Set up a clear routine to help add some form of structure to help motivate each other. Pencil in work time, you time, us time, and try your best to maintain those boundaries to help each other thrive in this season. If you're in a long-distance relationship, make sure you and your partner are staying on track with your FaceTime dates, whether daily or every other day. There are still many ways you can grow together, read books, watch movies and shows, play online games, or work out together on FaceTime.
Tips for couples interested in exploring couples counseling:
The pandemic has added many news issues in relationships, and it has also amplified existing problems. Some individuals are having a rough time dealing with how to deal with personal issues while still being present in their relationship. "It's important to differentiate a pure couple's problem from a problem that's affecting the couple," said Dr. Taylor. "Is each person a participant in this problem, such as with sexual foreclosure or boredom? Or is it that one person is having an issue, such as anxiety, depression, stress management, etc., and it's affecting the relationship? For couples problems, I do not advise individual therapy. I would suggest that unless it is a purely mental health issue, individuals should endeavor to solve relationship problems in couples therapy and not individually with their own therapist.
"After all, what do you have to say about your relationship that a therapist deserves to hear, but your partner doesn't? That sounds like avoiding intimacy to me. And it certainly doesn't help to be in both couples therapy and individual therapy if you just keep the peace in couples and then go talking behind your partner's back about the real stuff to your individual therapist, which is most often what happens."
You can pick and choose when you want to be open with friends, but transparency in a relationship is necessary all the time. Even when we have good intentions, and they end up making our partner feel bad, we have to choose to work through it together. This is why couples therapy can take the lead with learning how to hear each other more effectively and learn how to support each other in rough times.
I asked Dr. Taylor what advice he had for couples that are having a tough time in this season that are open to seeking couples therapy but aren't sure it can repair their relationship or maybe are just afraid of being vulnerable with a stranger. As per usual, he had some gems to share.
"The goal of couples therapy isn't to repair the relationship. It's not about supergluing you both together regardless of circumstances. Largely the first step in couples therapy is getting the partners to make a decision about whether they even want to try to be together. It's very common that one person sitting in the room has already left in their head, and they're just going through the motions. The second step is to agree on what the problem is. Couples don't always walk in on the same page with that issue. So I would say if you're considering going into couples therapy, if at a minimum, you have a goal of gaining a better understanding of what you each want in a relationship and a partner, as well as what kind of partner you want to be.
"If you go in with that mindset, it has a high degree of success—if not now, then in preparing you for couplehood down the line. It also helps you succeed because it does not depend on what your partner does in terms of how they handle themselves in couples therapy and their willingness to engage in the process."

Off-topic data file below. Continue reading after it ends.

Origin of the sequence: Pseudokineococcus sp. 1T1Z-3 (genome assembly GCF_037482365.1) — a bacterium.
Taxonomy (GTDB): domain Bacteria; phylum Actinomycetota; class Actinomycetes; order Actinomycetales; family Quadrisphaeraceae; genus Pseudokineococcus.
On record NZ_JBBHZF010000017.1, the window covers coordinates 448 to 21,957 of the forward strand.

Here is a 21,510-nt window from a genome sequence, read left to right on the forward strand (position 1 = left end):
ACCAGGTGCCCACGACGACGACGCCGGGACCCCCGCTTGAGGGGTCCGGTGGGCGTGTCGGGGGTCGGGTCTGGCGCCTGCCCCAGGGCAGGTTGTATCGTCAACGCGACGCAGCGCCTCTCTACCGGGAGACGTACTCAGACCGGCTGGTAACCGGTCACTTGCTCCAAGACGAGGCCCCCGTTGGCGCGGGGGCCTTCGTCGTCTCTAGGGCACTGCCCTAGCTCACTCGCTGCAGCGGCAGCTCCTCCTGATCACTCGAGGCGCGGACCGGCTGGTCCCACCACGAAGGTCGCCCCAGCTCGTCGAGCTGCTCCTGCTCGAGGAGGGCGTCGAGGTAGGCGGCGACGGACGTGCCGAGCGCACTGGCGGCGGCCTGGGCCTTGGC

I know times are rough for all of us in some way or form, but I just want us to take our time with ourselves and our significant others. Tread lightly and lead with trying to understand first rather than pointing the finger at your partner. We can't win being opponents; we can only win as a team to celebrate our shared victory.
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Ajeé Buggam is a content writer and fashion designer from New York City and an alumna from the Fashion Institute of Technology. She specializes in writing about race, social injustice, relationships, feminism, entrepreneurship, and mental wellness. Check out her recent work at Notes To Self
Exclusive: Gabrielle Union On Radical Transparency, Being Diagnosed With Perimenopause And Embracing What’s Next
Whenever Gabrielle Union graces the movie screen, she immediately commands attention. From her unforgettable scenes in films like Bring It On and Two Can Play That Game to her most recent film, in which she stars and produces Netflix’s The Perfect Find, there’s no denying that she is that girl.
Off-screen, she uses that power for good by sharing her trials and tribulations with other women in hopes of helping those who may be going through the same things or preventing them from experiencing them altogether. Recently, the Flawless by Gabrielle Union founder partnered with Clearblue to speak at the launch of their Menopause Stage Indicator, where she also shared her experience with being perimenopausal.
In a xoNecoleexclusive, the iconic actress opens up about embracing this season of her life, new projects, and overall being a “bad motherfucker.” Gabrielle reveals that she was 37 years old when she was diagnosed with perimenopause and is still going through it at 51 years old. Mayo Clinic says perimenopause “refers to the time during which your body makes the natural transition to menopause, marking the end of the reproductive years.”